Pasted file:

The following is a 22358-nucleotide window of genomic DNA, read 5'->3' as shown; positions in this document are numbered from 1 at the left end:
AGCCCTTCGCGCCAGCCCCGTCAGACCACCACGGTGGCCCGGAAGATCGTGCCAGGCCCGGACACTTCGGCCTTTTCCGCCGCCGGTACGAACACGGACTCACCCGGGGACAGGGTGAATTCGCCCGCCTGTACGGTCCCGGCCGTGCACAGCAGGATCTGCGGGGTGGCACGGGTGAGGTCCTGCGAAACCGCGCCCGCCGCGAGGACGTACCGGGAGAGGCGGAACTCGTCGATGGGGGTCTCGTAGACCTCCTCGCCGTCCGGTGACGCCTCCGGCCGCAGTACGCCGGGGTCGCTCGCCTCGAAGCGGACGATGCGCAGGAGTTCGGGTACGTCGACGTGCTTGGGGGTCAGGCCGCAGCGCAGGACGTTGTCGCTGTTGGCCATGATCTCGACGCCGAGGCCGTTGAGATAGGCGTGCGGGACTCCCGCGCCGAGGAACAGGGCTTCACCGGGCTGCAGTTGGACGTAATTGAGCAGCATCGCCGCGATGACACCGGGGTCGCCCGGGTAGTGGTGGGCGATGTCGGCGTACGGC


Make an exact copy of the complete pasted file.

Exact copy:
The following is a 22358-nucleotide window of genomic DNA, read 5'->3' as shown; positions in this document are numbered from 1 at the left end:
AGCCCTTCGCGCCAGCCCCGTCAGACCACCACGGTGGCCCGGAAGATCGTGCCAGGCCCGGACACTTCGGCCTTTTCCGCCGCCGGTACGAACACGGACTCACCCGGGGACAGGGTGAATTCGCCCGCCTGTACGGTCCCGGCCGTGCACAGCAGGATCTGCGGGGTGGCACGGGTGAGGTCCTGCGAAACCGCGCCCGCCGCGAGGACGTACCGGGAGAGGCGGAACTCGTCGATGGGGGTCTCGTAGACCTCCTCGCCGTCCGGTGACGCCTCCGGCCGCAGTACGCCGGGGTCGCTCGCCTCGAAGCGGACGATGCGCAGGAGTTCGGGTACGTCGACGTGCTTGGGGGTCAGGCCGCAGCGCAGGACGTTGTCGCTGTTGGCCATGATCTCGACGCCGAGGCCGTTGAGATAGGCGTGCGGGACTCCCGCGCCGAGGAACAGGGCTTCACCGGGCTGCAGTTGGACGTAATTGAGCAGCATCGCCGCGATGACACCGGGGTCGCCCGGGTAGTGGTGGGCGATGTCGGCGTACGGC